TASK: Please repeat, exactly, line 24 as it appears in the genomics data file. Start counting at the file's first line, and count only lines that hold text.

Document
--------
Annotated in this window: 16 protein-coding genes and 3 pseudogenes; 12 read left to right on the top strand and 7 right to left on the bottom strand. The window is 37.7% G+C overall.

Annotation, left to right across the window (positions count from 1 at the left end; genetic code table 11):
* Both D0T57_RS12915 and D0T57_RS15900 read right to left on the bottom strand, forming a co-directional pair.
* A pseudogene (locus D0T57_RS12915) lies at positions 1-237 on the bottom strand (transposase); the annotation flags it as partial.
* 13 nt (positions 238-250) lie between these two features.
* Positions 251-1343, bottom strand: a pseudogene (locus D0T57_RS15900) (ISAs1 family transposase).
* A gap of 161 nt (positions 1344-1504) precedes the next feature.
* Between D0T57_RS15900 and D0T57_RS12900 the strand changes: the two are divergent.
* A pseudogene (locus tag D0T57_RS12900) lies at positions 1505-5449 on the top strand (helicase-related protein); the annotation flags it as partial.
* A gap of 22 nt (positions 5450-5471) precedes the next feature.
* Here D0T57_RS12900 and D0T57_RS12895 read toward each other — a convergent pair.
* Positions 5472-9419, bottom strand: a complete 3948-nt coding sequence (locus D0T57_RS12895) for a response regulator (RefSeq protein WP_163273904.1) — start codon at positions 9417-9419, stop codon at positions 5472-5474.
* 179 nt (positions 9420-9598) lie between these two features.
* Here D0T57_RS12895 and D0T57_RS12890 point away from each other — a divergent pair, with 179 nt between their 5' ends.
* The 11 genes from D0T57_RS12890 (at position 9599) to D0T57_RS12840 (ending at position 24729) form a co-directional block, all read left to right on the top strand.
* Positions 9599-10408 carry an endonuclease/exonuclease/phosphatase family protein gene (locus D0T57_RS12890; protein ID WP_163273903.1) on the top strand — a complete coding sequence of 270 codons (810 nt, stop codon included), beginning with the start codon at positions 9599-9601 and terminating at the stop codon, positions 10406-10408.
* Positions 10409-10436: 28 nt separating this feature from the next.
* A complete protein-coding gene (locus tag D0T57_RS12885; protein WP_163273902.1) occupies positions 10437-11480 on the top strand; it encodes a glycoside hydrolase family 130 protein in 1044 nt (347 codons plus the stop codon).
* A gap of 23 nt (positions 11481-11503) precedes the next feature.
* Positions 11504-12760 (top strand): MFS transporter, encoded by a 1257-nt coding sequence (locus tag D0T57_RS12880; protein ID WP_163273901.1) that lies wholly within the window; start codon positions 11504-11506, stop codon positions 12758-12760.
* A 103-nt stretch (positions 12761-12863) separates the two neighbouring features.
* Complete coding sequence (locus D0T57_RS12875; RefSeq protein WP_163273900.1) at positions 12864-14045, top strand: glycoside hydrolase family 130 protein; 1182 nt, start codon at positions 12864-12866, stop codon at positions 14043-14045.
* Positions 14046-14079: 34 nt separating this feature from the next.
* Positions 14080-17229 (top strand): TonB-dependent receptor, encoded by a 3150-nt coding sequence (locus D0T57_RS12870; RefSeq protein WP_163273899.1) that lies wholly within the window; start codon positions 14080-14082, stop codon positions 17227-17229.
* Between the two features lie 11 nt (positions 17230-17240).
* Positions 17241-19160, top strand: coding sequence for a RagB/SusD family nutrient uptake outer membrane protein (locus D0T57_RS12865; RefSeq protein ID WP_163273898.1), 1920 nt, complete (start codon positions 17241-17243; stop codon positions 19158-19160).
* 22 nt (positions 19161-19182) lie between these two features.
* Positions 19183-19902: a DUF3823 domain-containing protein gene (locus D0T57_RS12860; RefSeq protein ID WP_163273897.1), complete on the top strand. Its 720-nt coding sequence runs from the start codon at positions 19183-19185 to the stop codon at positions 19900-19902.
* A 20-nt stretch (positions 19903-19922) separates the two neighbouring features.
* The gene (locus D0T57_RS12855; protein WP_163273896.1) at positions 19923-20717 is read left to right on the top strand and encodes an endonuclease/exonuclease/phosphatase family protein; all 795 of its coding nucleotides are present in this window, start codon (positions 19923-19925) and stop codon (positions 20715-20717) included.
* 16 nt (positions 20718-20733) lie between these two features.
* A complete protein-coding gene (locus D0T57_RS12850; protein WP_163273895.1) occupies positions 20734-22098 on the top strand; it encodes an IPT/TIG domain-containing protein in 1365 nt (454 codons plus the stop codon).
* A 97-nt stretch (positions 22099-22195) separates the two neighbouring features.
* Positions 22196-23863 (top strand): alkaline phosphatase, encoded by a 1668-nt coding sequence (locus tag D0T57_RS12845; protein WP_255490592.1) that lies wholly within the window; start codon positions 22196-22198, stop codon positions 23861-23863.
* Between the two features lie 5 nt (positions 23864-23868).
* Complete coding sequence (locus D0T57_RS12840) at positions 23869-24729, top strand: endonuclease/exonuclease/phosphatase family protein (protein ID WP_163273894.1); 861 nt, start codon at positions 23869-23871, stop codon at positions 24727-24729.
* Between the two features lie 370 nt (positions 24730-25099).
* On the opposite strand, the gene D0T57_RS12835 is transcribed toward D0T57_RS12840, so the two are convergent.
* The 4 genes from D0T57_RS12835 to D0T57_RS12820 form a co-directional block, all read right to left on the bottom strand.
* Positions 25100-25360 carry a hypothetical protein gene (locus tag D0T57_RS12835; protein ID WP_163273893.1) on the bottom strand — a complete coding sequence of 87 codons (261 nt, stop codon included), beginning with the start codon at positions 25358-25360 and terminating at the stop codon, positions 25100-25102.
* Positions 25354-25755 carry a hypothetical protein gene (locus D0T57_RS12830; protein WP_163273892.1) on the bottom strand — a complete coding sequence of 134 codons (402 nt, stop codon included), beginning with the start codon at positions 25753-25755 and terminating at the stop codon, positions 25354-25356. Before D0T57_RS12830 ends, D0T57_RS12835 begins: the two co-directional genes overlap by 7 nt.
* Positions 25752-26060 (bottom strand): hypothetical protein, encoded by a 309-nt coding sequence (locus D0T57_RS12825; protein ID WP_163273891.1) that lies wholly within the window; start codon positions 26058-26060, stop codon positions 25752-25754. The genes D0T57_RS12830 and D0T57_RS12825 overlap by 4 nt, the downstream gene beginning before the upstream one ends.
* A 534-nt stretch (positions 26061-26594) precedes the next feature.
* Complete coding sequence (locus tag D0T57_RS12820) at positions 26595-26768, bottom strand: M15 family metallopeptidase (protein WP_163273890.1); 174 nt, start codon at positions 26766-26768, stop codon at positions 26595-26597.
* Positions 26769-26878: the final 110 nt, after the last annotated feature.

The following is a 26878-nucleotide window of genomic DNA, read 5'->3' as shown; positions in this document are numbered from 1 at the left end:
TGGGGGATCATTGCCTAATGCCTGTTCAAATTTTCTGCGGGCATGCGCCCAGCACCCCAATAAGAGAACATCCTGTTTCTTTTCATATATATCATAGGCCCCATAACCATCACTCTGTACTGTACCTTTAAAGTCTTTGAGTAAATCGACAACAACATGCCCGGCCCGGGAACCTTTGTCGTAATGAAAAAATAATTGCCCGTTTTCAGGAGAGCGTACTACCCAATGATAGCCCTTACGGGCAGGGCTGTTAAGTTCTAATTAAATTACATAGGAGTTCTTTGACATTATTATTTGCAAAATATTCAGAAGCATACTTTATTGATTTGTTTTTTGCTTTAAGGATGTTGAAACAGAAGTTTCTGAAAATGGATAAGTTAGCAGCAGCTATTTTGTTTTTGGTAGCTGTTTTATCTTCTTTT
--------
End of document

* Positions 14080-17229 (top strand): TonB-dependent receptor, encoded by a 3150-nt coding sequence (locus D0T57_RS12870; RefSeq protein WP_163273899.1) that lies wholly within the window; start codon positions 14080-14082, stop codon positions 17227-17229.